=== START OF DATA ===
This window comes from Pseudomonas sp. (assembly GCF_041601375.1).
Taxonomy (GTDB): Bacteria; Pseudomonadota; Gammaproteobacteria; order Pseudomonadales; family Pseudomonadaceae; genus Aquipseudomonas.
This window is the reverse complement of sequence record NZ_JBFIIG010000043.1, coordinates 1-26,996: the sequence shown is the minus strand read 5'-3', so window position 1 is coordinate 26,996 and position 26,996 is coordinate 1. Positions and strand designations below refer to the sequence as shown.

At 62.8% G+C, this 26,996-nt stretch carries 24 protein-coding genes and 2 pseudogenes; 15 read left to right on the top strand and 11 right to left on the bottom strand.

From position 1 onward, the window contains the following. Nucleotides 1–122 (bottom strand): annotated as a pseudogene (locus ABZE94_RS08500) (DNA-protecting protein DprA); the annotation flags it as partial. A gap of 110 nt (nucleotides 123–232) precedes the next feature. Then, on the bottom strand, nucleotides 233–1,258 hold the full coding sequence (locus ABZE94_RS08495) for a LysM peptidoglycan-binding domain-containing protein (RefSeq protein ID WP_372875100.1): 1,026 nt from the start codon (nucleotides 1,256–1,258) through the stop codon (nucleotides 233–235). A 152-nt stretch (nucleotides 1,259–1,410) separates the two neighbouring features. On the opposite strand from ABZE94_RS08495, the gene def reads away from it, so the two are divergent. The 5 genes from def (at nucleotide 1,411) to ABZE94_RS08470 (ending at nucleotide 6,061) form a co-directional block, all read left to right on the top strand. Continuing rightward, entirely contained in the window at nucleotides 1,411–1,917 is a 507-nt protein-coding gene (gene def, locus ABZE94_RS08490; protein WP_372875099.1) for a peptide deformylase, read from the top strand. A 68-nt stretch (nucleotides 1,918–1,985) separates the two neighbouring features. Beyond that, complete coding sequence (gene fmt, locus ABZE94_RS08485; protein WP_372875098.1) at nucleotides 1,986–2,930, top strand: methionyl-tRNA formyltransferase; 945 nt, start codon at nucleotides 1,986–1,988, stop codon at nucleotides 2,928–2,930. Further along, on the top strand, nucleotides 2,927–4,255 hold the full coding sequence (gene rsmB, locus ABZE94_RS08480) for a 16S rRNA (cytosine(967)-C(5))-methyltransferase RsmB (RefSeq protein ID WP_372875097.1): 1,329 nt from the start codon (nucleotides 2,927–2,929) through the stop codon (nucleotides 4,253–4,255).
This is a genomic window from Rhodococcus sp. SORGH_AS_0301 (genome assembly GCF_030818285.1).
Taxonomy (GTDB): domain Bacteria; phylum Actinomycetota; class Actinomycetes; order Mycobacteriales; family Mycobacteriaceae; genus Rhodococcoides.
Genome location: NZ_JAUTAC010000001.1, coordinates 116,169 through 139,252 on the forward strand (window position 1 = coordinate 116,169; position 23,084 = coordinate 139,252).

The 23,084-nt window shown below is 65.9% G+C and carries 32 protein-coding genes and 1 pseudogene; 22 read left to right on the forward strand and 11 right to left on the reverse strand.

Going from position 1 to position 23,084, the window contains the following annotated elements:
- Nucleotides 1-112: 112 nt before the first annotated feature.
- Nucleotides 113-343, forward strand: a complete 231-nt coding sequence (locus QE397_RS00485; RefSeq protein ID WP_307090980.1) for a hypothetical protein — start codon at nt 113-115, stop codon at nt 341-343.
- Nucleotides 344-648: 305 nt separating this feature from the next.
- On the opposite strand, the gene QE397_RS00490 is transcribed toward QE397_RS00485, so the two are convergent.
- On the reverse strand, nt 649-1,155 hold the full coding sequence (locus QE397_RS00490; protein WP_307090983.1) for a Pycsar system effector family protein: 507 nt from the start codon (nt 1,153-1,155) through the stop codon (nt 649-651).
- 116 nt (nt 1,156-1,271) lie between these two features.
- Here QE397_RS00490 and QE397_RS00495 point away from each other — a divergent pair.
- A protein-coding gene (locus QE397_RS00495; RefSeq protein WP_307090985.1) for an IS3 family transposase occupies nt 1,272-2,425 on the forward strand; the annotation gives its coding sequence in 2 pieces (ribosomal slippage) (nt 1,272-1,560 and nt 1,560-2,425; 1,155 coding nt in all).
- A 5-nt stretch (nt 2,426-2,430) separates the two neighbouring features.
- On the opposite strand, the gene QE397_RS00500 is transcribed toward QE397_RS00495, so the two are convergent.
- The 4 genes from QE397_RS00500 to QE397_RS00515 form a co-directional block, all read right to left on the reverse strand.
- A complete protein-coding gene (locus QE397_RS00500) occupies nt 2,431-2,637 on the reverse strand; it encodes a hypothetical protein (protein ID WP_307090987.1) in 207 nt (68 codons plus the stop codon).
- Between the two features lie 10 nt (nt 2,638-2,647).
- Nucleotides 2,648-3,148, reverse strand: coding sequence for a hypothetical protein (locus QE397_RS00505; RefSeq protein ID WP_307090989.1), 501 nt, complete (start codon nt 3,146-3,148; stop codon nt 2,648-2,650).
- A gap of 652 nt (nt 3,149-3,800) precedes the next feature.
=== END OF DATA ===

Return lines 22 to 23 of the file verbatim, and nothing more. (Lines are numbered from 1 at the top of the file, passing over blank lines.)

- A complete protein-coding gene (locus QE397_RS00500) occupies nt 2,431-2,637 on the reverse strand; it encodes a hypothetical protein (protein ID WP_307090987.1) in 207 nt (68 codons plus the stop codon).
- Between the two features lie 10 nt (nt 2,638-2,647).